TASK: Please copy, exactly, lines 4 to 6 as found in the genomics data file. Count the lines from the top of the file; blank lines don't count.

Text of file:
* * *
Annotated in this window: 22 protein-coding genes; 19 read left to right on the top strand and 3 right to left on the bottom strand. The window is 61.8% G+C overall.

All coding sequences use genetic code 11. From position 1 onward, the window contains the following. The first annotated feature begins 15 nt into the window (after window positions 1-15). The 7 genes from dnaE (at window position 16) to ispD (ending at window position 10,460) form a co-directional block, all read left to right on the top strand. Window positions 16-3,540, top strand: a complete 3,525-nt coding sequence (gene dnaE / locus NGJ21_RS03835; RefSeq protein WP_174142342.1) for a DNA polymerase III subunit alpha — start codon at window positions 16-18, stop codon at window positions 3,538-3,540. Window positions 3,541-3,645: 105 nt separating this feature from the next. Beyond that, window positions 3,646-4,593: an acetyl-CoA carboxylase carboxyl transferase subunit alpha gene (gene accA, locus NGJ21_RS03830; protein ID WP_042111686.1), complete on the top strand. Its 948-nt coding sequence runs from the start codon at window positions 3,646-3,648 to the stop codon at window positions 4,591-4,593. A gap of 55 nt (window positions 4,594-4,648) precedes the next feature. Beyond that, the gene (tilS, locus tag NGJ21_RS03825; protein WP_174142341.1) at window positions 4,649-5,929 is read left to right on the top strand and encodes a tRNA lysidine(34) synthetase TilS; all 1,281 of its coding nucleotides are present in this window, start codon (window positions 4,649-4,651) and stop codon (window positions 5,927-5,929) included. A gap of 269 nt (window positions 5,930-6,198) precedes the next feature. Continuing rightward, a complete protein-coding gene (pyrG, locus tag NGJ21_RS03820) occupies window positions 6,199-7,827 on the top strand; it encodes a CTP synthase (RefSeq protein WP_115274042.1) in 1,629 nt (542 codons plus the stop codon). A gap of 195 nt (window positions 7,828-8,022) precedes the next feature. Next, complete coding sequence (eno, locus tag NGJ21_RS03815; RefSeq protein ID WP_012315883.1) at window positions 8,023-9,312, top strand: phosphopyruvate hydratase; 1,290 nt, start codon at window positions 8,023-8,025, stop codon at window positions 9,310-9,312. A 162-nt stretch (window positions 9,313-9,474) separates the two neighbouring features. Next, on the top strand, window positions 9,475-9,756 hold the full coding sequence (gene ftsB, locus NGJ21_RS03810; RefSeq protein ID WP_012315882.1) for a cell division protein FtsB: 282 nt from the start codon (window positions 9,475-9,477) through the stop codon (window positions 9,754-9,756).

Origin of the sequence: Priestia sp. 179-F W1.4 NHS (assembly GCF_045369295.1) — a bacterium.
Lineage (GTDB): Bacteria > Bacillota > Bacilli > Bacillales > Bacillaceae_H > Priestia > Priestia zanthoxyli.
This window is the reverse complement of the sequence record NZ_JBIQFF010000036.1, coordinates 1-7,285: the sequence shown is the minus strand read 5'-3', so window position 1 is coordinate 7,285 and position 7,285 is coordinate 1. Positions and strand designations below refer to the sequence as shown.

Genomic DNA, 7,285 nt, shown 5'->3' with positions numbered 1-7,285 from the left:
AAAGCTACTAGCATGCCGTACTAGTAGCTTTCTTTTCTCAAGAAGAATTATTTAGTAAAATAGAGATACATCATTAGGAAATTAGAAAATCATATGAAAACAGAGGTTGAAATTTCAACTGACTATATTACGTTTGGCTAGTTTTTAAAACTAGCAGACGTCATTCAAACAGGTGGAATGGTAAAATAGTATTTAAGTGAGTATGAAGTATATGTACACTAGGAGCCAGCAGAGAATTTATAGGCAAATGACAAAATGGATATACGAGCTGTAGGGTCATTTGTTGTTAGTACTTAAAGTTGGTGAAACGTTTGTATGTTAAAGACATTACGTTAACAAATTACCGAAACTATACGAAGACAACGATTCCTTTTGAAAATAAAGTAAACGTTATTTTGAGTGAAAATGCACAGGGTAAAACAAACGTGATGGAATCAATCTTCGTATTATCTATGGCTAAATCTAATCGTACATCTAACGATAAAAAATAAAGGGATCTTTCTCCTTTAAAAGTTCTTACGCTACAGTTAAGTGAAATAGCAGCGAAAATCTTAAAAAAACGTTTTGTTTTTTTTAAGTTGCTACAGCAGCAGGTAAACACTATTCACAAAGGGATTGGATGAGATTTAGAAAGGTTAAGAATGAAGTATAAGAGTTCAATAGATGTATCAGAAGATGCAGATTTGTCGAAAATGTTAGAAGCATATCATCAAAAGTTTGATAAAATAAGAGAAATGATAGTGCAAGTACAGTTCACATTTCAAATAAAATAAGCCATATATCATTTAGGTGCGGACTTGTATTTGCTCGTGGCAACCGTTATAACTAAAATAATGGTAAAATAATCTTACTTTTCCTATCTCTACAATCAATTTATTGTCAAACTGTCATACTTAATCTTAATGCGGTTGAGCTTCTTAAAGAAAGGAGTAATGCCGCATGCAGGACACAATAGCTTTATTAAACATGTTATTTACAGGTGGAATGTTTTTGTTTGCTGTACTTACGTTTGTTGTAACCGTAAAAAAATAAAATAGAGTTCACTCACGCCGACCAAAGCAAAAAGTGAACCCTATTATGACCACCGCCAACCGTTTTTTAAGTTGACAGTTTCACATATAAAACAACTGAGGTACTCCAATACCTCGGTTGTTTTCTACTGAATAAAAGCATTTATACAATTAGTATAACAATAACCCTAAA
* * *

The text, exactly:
Lineage (GTDB): Bacteria > Bacillota > Bacilli > Bacillales > Bacillaceae_H > Priestia > Priestia zanthoxyli.
This window is the reverse complement of the sequence record NZ_JBIQFF010000036.1, coordinates 1-7,285: the sequence shown is the minus strand read 5'-3', so window position 1 is coordinate 7,285 and position 7,285 is coordinate 1. Positions and strand designations below refer to the sequence as shown.

Genomic DNA, 7,285 nt, shown 5'->3' with positions numbered 1-7,285 from the left: